Question for instructors

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Shiloh
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Question for instructors

Post by Shiloh » Thu Jan 31, 2013 9:47 pm

Hey ZS, I've got a few quick questions for anyone who might be a firearms instructor or is familiar with the profession. A little background: I was disqualified from enlisting in the army about a year and a half ago due to some eye surgeries I had done, and being as military sevice was a family tradition I was a little more than miffed. :vmad: Anyway, I started poking around and thought about getting my NRA certification as an instructor after I turned 21. Obviously, it probably wouldn't be something I could make a long-term career out of, but I truly enjoy firearms, helping people learn a new skill, and gaining new knowledge about the fields I'm interested in.

-Is there even a place for civillian instructors who don't have LE/MIL experience? It seems every one I've run into has some background in one of these fields.

-Besides the NRA certification, taking LOTS of classes from other instructors, and IF I could find my spot in the industry, what other things would you guys recommend for me to become a better instructor?

-What would be a good first step if I tried to go through with this?

Thanks for your time, folks. :)
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Re: Question for instructors

Post by prekarious » Fri Feb 01, 2013 7:53 pm

Former PMI.
Yes there is a spot for instructors without Mil/LE background. Some of the best competition shooters I have ever seen or shot against had no experience with either of these lifestyles. Its simply that these professions breed a lot more familiarity with firearms.
Right now in this political climate this may not be the best job to be trying to get into as I seriously doubt that any of the main places are looking for instructors. You could help out with RSO duties at your local range and see if they offer any classes so you can get a better feel for what your looking at getting into.
For as simple as "focus on the front sight" is, you would be amazed at how difficult the concept can be to get across to just about anyone with an ego.
By all means, go for it and get the experience!
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Re: Question for instructors

Post by Shiloh » Fri Feb 01, 2013 10:11 pm

Thanks for the reply. So in your opinion, is there more of a demand for competition instructors than, say, tactical carbine or home defense instructors?
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Re: Question for instructors

Post by prekarious » Mon Feb 04, 2013 2:53 pm

No, I wouldn't say that. Was mainly referring to not needing to have a mil/le background to become a serious instructor. If curious about what would be the best style you would be looking to instruct, try them all out and see what you enjoy the most. If you truly enjoy what your teaching your abilities and understanding will be much higher making it easier to pass on to others
Participating in a gun buy back because you believe that the criminals have too many guns is like having yourself castrated because you believe that the neighbors have too many kids.

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Re: Question for instructors

Post by Trebor » Tue Feb 05, 2013 2:31 am

Kathy Jackson over at The Cornered Cat has an excellent post on this. Read it and see what you think

http://www.corneredcat.com/article/teac ... nstructor/" onclick="window.open(this.href);return false;

I'm an instructor and I've gone through a hybrid of what she calls the "certification vs. apprenticeship" route. I took several high level classes, including Mas Ayoob's LFI 1 and LFI 2, before I got my NRA instructor cert. After that I continued to take other classes, including non-NRA instructor development classes, as I also started to teach classes.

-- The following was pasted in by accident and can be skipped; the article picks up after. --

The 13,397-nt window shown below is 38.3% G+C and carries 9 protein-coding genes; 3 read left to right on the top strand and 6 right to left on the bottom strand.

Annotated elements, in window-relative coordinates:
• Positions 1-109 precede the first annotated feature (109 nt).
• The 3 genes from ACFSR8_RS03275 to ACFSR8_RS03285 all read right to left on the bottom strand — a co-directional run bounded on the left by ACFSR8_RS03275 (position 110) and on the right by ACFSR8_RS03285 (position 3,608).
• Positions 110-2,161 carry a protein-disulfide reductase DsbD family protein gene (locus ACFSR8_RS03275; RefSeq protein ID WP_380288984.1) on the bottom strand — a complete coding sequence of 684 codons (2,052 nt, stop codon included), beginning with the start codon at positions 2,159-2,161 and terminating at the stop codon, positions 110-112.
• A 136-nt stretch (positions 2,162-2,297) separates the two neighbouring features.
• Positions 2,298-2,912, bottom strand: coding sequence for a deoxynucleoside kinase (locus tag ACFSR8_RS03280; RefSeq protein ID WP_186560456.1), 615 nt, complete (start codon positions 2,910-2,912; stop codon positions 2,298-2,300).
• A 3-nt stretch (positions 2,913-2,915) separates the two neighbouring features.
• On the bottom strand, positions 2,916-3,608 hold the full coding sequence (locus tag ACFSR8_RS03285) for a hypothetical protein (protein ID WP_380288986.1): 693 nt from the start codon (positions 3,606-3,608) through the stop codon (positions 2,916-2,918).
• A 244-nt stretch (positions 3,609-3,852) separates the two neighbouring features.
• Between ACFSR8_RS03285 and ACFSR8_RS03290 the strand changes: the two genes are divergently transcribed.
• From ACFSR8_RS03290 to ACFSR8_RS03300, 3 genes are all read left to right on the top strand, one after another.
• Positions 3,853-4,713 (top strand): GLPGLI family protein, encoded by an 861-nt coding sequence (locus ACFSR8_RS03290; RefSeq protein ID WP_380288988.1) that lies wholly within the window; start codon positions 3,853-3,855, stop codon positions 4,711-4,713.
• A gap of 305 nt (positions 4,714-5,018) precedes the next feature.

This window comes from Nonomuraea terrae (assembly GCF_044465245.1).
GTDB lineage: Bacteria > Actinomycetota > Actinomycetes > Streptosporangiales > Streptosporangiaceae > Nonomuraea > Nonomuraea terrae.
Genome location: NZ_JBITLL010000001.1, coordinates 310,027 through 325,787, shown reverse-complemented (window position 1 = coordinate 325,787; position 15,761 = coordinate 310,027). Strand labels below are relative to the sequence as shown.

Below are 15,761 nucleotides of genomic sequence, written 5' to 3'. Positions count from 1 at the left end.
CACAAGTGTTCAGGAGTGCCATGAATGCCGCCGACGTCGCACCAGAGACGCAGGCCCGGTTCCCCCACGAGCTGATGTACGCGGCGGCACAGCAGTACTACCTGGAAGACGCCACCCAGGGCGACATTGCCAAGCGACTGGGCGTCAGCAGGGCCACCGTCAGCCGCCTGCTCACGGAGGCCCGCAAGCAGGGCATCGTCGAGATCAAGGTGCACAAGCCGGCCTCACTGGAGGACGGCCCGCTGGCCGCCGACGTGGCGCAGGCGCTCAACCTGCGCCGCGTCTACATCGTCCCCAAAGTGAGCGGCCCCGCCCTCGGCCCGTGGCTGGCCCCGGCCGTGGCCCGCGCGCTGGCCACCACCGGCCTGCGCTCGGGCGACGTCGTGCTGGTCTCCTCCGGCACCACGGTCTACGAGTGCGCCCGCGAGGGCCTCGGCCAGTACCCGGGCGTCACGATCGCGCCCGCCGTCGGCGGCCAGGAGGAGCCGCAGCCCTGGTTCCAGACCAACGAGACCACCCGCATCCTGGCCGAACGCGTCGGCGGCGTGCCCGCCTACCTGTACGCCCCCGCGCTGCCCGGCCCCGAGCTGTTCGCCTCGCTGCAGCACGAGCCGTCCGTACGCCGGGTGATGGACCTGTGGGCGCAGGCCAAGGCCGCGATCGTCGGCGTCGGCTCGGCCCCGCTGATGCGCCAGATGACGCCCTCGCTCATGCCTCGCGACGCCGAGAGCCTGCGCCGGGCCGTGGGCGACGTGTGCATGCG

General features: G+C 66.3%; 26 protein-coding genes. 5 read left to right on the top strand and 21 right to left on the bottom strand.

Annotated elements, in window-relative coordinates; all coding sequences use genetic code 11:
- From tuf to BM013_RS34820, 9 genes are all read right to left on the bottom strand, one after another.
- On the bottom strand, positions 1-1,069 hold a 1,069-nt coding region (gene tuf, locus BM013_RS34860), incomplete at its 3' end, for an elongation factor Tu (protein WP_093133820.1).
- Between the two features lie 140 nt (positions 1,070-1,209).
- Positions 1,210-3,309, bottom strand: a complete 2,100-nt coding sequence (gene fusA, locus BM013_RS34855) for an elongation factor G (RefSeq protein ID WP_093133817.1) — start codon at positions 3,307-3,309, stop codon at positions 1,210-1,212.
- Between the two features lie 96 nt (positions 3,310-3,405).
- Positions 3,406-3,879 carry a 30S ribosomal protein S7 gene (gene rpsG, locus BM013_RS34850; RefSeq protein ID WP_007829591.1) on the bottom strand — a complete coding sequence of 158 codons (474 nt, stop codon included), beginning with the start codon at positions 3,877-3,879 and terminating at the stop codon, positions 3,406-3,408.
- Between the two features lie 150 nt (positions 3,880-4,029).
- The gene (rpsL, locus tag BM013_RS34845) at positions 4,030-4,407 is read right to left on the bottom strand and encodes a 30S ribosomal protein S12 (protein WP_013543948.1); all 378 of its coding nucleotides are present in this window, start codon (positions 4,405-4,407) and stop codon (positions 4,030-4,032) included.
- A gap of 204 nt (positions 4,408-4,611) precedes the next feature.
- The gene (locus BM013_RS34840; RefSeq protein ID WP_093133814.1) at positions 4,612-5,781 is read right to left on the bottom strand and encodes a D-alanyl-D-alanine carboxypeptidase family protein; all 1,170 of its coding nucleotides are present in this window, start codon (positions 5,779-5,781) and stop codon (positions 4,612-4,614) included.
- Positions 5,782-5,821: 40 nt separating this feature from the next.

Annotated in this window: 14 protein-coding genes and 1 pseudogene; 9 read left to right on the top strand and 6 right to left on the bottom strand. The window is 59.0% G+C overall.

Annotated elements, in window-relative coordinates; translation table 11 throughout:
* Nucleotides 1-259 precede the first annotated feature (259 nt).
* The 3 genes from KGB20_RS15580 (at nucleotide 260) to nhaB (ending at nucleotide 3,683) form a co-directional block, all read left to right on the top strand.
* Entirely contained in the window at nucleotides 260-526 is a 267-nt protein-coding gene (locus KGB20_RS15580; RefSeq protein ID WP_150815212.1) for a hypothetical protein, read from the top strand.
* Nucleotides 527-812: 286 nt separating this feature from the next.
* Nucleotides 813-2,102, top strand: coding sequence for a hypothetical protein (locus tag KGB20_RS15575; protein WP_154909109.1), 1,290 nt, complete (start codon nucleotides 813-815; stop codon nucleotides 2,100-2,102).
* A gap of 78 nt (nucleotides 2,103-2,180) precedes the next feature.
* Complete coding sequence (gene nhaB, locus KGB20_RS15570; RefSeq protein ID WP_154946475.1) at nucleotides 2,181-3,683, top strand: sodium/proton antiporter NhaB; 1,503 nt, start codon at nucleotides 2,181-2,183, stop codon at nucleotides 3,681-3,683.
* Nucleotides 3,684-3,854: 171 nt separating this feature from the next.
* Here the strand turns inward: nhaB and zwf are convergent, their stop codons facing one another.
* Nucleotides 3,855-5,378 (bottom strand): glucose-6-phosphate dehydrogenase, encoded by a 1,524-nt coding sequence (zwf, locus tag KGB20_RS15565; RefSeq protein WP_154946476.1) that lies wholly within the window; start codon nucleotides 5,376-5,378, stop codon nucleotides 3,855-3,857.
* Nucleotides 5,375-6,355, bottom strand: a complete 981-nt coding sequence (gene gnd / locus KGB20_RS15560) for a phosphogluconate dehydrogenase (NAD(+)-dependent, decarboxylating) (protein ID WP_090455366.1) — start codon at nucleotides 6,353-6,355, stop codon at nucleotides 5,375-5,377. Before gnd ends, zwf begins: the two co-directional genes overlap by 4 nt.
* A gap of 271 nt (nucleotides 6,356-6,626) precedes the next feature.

I never actually served an "apprenticeship" with another instructor though. In my case I spent about five years teaching the NRA classes, and taking other classes from other instructors, before I taught anything that wasn't straight out of the NRA curriculum. It took that long before I felt I understood enough to know WHY I was teaching something as opposed to just "teaching by rote" and also for me to develop an idea of what I thought were the most important things to teach and how to best teach them.

Here's my advice:
Take the NRA class and get your basic certs. Teach the NRA classes straight off the curriculum.

At the same time, take other classes from other instructors. Focus on whatever area you think you want to teach, be it handguns, rifles, shotguns, competition, self defense, etc.

Work on developing your own skill as a shooter and also work to improve your won ability to impart info to students. The two things are not that closely related actually and you need to do both.

As far as having a business plan and marketing, flat out, the only NRA class you can expect to consistently make money on is if there is a NRA class that meets your state's concealed carry license requirements. That is the class everyone wants to take and that will be your bread and butter class.

If your state has some *other* training criteria for a CCW permit, or requires a different instructor certification to teach that class (registration with the state, or whatever), try to meet those requirements as well, if at all possible. That's because, again, the state-mandated CCW class will be your most popular class, far and away. (Still get the NRA cert though even if you have to get a completely different cert from the state. There are benefits to being a NRA instructor, including insurance, and learning to teach "the NRA way" is not a bad thing in itself).

Also, if you plan to market yourself as a "competition" instructor, you better have some impressive qualifications to back that up. You want to be a nationally ranked shooter in whatever discipline your teaching, not just a good local shooter, in my opinion.

Right now you say you are under 21. Personally, at this stage, I'd work on developing your own skills as a shooter for a couple more years and also on taking some higher end classes. Hold off on getting the NRA cert and trying to teach classes until you have a few more years of experience under your belt. You don't have to be a "greybeard," but I'd e wary of an instructor under 21, unless they had some serious competition or military creds.